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Cybersecurity Scam of the Week – PayPal Phishing Scam Sent Via PayPal

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One of the red flags to look for when examining emails to see if they are scams is if the email address is NOT from the organization you are expecting it to come from. Unfortunately, organizational emails get hacked and start sending out phishing emails to coworkers or customers.

PayPal reported last week a phishing attack using an invoice scam coming through PayPal.com tricking recipients into calling a number to dispute a pending charge. We’ve seen similar phishing attempts for Norton antivirus and Best Buy’s Geek Squad. While other red flags were present, such as a poor use of grammar, the email came from PayPal, or at least a compromised PayPal Business Account, which tricked recipients into a sense of legitimacy. 

Be suspicious of every email, especially those that want you to act urgently to do something, such as giving away your money or your information.  In this case, if you get a similar email, instead of clicking on the invoice or any link, log into your PayPal account and search for outstanding invoices there. KrebsonSecurity has the full article

Since the start of the fall semester on all UT campuses, we have seen an increase in compromised accounts throughout the system, usually using the scam of part-time employment to entice students to apply for jobs that are too good to be true. Since these are UT accounts, you don’t see the [Ext] in the Subject line, but you still have to be suspicious of every email. 

What has been reported to abuse@uthsc.edu this past week?

  • [Ext] New Text Message from (phone number) – this is a prime example that bad actors are using more attack vectors than just email. A text message recorded by Ring Central wanted the recipient to click a link to either “approve or deny” a charge.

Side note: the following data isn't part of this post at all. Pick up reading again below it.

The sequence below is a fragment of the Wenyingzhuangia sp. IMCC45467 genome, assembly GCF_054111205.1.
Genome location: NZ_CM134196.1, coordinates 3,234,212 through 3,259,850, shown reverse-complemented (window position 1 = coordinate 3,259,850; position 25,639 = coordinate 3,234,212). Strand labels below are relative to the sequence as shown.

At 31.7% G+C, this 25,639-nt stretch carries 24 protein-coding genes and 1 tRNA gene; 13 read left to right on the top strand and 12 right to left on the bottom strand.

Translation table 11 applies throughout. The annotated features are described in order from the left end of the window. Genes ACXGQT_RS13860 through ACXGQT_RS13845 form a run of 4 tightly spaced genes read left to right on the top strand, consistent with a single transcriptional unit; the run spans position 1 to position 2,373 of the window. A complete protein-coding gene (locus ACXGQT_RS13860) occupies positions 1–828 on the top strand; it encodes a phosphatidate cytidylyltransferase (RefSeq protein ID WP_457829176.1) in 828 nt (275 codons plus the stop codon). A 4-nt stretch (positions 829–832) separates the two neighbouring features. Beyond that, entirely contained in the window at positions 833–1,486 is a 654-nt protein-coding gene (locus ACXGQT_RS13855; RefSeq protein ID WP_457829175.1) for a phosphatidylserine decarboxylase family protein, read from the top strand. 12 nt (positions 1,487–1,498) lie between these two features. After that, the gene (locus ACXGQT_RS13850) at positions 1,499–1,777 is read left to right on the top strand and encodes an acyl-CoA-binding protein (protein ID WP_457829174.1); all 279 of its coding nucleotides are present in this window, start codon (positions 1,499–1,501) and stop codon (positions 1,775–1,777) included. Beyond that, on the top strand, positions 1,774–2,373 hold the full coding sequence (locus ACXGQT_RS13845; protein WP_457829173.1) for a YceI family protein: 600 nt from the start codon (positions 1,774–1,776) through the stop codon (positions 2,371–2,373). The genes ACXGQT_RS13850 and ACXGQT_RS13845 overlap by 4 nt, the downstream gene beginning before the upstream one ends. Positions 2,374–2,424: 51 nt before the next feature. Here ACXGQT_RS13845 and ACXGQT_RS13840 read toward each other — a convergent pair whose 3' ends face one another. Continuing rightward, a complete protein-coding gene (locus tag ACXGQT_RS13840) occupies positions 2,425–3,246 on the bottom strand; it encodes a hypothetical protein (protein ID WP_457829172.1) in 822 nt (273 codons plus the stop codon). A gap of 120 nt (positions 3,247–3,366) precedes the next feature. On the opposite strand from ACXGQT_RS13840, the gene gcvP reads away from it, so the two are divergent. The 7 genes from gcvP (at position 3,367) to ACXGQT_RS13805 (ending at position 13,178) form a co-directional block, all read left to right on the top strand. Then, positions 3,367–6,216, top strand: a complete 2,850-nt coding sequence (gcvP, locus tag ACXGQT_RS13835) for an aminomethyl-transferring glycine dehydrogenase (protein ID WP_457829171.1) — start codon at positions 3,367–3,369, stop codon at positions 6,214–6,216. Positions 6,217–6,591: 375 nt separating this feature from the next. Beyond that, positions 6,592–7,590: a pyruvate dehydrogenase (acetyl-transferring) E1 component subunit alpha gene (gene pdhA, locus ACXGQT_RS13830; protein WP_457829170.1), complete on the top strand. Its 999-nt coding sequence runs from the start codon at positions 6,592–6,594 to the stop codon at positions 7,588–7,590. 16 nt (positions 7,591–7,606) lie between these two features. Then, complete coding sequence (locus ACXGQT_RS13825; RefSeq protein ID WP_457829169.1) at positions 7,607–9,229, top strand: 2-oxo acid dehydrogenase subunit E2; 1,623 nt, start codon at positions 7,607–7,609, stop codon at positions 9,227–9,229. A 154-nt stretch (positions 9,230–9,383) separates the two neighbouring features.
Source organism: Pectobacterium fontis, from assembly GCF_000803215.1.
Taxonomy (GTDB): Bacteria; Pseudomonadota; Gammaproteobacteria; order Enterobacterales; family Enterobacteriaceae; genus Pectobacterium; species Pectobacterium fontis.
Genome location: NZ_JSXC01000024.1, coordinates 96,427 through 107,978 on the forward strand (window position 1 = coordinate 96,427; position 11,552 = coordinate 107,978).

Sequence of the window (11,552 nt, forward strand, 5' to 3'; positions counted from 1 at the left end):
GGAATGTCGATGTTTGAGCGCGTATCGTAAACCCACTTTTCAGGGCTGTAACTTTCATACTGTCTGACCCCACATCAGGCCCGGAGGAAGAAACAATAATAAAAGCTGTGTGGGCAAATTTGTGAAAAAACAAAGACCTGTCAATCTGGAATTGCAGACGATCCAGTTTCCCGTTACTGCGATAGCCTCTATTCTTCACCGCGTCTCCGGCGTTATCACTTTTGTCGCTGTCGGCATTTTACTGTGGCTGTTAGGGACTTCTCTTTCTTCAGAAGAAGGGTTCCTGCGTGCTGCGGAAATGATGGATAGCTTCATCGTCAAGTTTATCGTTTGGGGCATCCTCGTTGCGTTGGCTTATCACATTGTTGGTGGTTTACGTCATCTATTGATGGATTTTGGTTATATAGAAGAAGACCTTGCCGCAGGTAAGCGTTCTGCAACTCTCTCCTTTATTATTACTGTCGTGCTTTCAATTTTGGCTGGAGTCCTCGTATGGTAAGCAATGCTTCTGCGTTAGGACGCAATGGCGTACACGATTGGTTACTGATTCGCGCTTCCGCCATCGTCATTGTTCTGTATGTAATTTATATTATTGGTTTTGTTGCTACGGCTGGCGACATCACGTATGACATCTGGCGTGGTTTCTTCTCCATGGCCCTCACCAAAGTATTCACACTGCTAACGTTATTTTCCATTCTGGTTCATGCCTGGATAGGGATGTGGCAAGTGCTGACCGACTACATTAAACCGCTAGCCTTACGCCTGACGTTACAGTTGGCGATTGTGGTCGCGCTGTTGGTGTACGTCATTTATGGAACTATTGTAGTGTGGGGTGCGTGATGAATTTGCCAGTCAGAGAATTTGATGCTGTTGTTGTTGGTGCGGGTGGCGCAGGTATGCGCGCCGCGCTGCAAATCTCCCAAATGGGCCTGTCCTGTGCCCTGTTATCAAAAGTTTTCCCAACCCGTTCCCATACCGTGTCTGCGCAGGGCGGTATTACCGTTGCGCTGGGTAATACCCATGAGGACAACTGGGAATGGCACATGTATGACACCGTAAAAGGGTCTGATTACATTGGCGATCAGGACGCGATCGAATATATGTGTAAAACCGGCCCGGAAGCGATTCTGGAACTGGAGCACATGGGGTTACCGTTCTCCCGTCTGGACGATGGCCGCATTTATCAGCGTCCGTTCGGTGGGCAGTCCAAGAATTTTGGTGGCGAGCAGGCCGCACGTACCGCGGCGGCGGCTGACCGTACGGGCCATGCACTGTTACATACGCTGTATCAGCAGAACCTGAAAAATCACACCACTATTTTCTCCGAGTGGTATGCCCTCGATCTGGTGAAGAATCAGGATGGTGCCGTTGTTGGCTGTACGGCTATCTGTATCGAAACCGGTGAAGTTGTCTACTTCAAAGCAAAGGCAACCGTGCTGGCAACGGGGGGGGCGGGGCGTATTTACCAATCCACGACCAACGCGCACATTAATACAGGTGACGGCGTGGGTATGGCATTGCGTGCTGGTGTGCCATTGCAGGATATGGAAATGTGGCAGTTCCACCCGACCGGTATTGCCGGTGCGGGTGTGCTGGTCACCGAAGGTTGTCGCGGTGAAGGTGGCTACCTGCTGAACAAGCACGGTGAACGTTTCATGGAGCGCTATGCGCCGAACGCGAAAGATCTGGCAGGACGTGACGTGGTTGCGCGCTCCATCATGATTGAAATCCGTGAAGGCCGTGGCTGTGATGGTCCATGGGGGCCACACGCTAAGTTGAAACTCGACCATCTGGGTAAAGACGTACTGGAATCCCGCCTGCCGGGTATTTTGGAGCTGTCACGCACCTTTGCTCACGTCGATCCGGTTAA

• [Ext] Payment Notification – the first red flag is that the From field and the To field have the same name and email address, and it isn’t the recipient’s email. 
  • [Ext] Order Confirmation of your recent Purchase(Norton-7764504610) – we can’t go a week without a Norton autorenewal scam
  • [Ext]  — nothing in the Subject line — a spoofing email, pretending to be someone on campus using a Gmail account asking for a cell number
  • [Ext] Renewal Membership Service Activated Norton – another Norton scam
  • [Ext] Re: Did You Receive My last Email? – the email states it is from United Arab Emirates, but the original email address is from Japan. The email states a “great business proposal” sent not to an individual’s email address, but to a group one. I guess they didn’t know who they needed to talk to about their great proposal. 
  • [Ext] Task – someone else’s name was spoofed from a Gmail account, but this one wasn’t asking for gift cards. This one wanted the recipient to send $1,200 dollars to a “beneficiary”. The grammar on this was very poor. 
  • [Ext] UNDERGRADUATE RESEARCH ASSISTANT – a too good to be true scam. Stating it was from “The University of Tennessee”, it used a @hotmail.com email address. 
  • [Ext] undergraduate student research – another too good to be true scam, this one using an email address originating in Hungary
  • [Ext] [!Your payment is due] – 26-08-2022 – this was an autorenewal scam pretending to be from the Geek Squad.
  • [Ext] Receipt 1304022 – unlike what was described above, this one pretended to be from PayPal but used a Gmail account

Keep reporting suspicious emails to abuse@uthsc.edu for examination. If you wish to report an incident to the Office of Cybersecurity, use TechConnect.